Why does this Southeast Asian nation, which has zoomed back into international focus following a military coup on 1 February 2021, have two names?

The answer is a complicated one in which history, politics and the quirks of transliterating a word from one language to another all play a role. It’s not uncommon for countries to change their names. Thailand was once known as Siam, Sri Lanka, Ceylon and Zimbabwe, Rhodesia. But what to make of Myanmar which is also called Burma? 

During British colonial rule in the 19th and early 20th century, atlases and globes labelled the country Burma. This derived from the Burmese word ‘Bama’ – how locals colloquially referred to their country. But, like many languages, there is also a formal mode of speaking and writing Burmese. In that register, the country is known as ‘Myanma’, which is transliterated to Myanmar – the ‘r’ added to phonetically lengthen the preceding ‘a’ vowel.

People cross U-Bein bridge in  Myanmar, Mandalay.
U-Bein bridge in Mandalay,  Myanmar © Khanh Nguyen/500px

In 1948, when the country gained independence from Britain, it officially became known as the Union of Burma. However, the sad truth is that Burma is anything but a united nation. The country has suffered the world’s longest-running civil war, stretching over 70 years. This instability is one justification the military has used for the extended periods it has forcibly taken charge of running the country over democratically elected governments.

Why was the name changed from Burma? 

In 1989, a year after brutally suppressing a pro-democracy uprising, the military junta rebranded the country as the Union of Myanmar. The reasoning given for the name change was that Myanmar was more inclusive of the nation's diverse ethnic population. At the same time colonial-era place names were also purged - so Rangoon was renamed Yangon, Pagan became Bagan and so on.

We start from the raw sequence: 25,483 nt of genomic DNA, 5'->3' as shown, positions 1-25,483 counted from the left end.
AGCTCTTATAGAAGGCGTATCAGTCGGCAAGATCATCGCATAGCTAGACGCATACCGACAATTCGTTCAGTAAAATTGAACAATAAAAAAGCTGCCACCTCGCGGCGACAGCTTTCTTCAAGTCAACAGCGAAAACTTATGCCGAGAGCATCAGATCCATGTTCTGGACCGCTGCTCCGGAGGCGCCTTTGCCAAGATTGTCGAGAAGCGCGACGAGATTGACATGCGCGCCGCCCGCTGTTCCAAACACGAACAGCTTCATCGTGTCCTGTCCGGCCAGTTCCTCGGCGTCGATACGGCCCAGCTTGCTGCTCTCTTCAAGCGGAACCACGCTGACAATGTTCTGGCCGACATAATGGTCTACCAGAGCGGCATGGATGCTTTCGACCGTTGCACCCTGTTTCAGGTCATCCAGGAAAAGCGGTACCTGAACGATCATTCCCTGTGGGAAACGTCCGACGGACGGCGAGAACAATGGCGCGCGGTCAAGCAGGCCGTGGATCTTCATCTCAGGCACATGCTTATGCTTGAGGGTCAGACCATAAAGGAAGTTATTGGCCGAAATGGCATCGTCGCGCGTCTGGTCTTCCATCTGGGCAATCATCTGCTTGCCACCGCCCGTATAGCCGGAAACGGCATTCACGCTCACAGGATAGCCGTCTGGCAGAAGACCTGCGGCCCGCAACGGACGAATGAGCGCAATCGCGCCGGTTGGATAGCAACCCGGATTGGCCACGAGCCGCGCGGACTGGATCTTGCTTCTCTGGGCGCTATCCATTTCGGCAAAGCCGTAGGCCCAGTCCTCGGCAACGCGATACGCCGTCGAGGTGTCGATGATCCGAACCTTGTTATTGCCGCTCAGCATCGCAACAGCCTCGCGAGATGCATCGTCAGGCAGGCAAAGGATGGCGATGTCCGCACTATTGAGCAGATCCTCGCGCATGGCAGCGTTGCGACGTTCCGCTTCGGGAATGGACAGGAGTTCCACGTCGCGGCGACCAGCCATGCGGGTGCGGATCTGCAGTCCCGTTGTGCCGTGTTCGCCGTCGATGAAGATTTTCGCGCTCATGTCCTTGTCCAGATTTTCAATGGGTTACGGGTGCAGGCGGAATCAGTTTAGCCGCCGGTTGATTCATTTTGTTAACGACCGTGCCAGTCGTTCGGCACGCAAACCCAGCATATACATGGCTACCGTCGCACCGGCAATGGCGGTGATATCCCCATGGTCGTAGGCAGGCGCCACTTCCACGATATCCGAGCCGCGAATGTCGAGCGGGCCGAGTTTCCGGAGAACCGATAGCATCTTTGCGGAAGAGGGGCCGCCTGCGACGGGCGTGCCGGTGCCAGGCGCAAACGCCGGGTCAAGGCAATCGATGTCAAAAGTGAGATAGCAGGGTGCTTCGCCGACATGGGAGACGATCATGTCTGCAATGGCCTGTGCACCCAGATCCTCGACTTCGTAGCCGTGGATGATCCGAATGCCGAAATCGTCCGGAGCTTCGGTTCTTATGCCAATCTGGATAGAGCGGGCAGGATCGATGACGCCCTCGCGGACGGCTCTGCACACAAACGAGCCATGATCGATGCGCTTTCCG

Abandoned Buddhist temples in Bagan, Mandalay region of Myanmar © Alexander Jikharev/500px

The country’s name change became a political flashpoint. While the United Nations and bodies such as Amnesty International accepted Myanmar, the main opposition group the National League of Democracy (NLD) did not. "I prefer Burma because the name was changed without any reference to the people," Aung San Suu Kyi , the NLD’s leader, told Lonely Planet when interviewed for the 11th edition of the Myanmar (Burma) guide published in 2011.

The USA, in solidarity with the opposition groups, continued - and still continues - to officially refer to the country as Burma.

What term does Lonely Planet use? 

Post the 2015 election, the strength of feeling democracy supporters had on using Burma instead of Myanmar, began to diminish. Aung San Suu Kyi, addressing some of the nation's diplomats in her role as foreign minister in April 2016, said they could call the country either Burma or Myanmar. Although accustomed to calling it Burma herself, she vowed to sometimes use Myanmar – all in the spirit of diplomacy!

Lonely Planet uses Myanmar as the default name for the country, with Burma used for periods before 1989 and when it's the name of an organization, eg Burma Campaign UK. 'Burmese' is used for the Bamar people (not for all of the country's population, which we term 'the people of Myanmar'), the food and the language.

Simon Richmond is a writer and curator of Lonely Planet’s Myanmar (Burma) guidebook and has traveled extensively in the country since 2002.

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